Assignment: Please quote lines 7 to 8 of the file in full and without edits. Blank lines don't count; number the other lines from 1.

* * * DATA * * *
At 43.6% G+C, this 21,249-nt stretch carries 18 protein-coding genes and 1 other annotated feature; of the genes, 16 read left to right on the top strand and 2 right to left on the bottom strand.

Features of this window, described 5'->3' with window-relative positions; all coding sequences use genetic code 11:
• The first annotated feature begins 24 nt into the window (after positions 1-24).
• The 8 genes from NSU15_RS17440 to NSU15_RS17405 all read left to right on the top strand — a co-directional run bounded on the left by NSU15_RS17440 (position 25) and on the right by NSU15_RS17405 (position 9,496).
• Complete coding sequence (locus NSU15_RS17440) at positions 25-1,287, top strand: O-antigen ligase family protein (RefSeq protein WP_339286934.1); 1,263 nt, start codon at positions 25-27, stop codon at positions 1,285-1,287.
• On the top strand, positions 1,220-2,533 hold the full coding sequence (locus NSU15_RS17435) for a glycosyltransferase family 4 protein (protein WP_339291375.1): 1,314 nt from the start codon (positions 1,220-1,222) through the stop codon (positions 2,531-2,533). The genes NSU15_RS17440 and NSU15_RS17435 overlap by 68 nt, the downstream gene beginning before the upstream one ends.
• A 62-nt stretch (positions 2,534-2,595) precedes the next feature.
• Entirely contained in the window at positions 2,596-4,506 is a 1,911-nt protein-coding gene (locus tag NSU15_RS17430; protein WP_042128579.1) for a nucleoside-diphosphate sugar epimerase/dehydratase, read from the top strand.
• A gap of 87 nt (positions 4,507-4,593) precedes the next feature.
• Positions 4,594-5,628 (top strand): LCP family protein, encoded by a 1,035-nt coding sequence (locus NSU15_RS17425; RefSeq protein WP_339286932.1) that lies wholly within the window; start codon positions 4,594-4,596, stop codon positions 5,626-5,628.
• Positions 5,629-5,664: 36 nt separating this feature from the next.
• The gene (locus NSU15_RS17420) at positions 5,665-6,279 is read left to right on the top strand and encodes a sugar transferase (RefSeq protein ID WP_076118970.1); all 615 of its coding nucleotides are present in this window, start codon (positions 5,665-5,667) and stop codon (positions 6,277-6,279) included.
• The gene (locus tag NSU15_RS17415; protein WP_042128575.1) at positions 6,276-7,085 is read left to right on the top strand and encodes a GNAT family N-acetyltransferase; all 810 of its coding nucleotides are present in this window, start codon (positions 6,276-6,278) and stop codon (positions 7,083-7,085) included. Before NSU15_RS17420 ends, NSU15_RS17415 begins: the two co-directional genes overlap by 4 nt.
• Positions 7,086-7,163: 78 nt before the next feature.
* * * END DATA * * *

• A 62-nt stretch (positions 2,534-2,595) precedes the next feature.
• Entirely contained in the window at positions 2,596-4,506 is a 1,911-nt protein-coding gene (locus tag NSU15_RS17430; protein WP_042128579.1) for a nucleoside-diphosphate sugar epimerase/dehydratase, read from the top strand.